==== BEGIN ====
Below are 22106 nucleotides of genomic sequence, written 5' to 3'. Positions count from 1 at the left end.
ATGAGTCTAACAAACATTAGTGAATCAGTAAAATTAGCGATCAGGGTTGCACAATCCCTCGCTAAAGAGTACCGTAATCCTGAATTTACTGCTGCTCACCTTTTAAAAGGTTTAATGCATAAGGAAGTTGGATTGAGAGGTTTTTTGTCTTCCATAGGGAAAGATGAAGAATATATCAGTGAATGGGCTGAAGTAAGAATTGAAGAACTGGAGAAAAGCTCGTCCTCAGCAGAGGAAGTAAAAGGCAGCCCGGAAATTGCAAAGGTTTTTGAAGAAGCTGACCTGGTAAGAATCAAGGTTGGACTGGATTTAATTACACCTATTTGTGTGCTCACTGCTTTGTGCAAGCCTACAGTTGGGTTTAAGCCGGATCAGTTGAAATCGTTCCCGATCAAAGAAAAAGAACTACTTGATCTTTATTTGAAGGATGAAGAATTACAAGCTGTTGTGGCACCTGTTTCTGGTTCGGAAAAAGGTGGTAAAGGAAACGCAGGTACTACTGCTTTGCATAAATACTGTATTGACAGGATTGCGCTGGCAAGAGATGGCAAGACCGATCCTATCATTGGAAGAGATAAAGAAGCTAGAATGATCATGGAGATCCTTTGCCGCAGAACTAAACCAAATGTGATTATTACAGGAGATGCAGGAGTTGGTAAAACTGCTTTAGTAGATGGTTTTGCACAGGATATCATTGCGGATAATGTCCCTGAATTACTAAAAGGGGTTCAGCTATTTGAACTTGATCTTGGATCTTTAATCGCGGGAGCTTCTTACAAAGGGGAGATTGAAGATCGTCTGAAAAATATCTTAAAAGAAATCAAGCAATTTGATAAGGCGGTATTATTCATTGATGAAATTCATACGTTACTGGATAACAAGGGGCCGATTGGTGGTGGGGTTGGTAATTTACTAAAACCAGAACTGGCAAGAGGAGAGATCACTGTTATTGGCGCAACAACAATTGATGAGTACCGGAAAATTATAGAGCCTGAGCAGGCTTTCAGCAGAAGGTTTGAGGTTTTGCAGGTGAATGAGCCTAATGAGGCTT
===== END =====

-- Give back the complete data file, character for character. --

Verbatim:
Below are 22106 nucleotides of genomic sequence, written 5' to 3'. Positions count from 1 at the left end.
ATGAGTCTAACAAACATTAGTGAATCAGTAAAATTAGCGATCAGGGTTGCACAATCCCTCGCTAAAGAGTACCGTAATCCTGAATTTACTGCTGCTCACCTTTTAAAAGGTTTAATGCATAAGGAAGTTGGATTGAGAGGTTTTTTGTCTTCCATAGGGAAAGATGAAGAATATATCAGTGAATGGGCTGAAGTAAGAATTGAAGAACTGGAGAAAAGCTCGTCCTCAGCAGAGGAAGTAAAAGGCAGCCCGGAAATTGCAAAGGTTTTTGAAGAAGCTGACCTGGTAAGAATCAAGGTTGGACTGGATTTAATTACACCTATTTGTGTGCTCACTGCTTTGTGCAAGCCTACAGTTGGGTTTAAGCCGGATCAGTTGAAATCGTTCCCGATCAAAGAAAAAGAACTACTTGATCTTTATTTGAAGGATGAAGAATTACAAGCTGTTGTGGCACCTGTTTCTGGTTCGGAAAAAGGTGGTAAAGGAAACGCAGGTACTACTGCTTTGCATAAATACTGTATTGACAGGATTGCGCTGGCAAGAGATGGCAAGACCGATCCTATCATTGGAAGAGATAAAGAAGCTAGAATGATCATGGAGATCCTTTGCCGCAGAACTAAACCAAATGTGATTATTACAGGAGATGCAGGAGTTGGTAAAACTGCTTTAGTAGATGGTTTTGCACAGGATATCATTGCGGATAATGTCCCTGAATTACTAAAAGGGGTTCAGCTATTTGAACTTGATCTTGGATCTTTAATCGCGGGAGCTTCTTACAAAGGGGAGATTGAAGATCGTCTGAAAAATATCTTAAAAGAAATCAAGCAATTTGATAAGGCGGTATTATTCATTGATGAAATTCATACGTTACTGGATAACAAGGGGCCGATTGGTGGTGGGGTTGGTAATTTACTAAAACCAGAACTGGCAAGAGGAGAGATCACTGTTATTGGCGCAACAACAATTGATGAGTACCGGAAAATTATAGAGCCTGAGCAGGCTTTCAGCAGAAGGTTTGAGGTTTTGCAGGTGAATGAGCCTAATGAGGCTT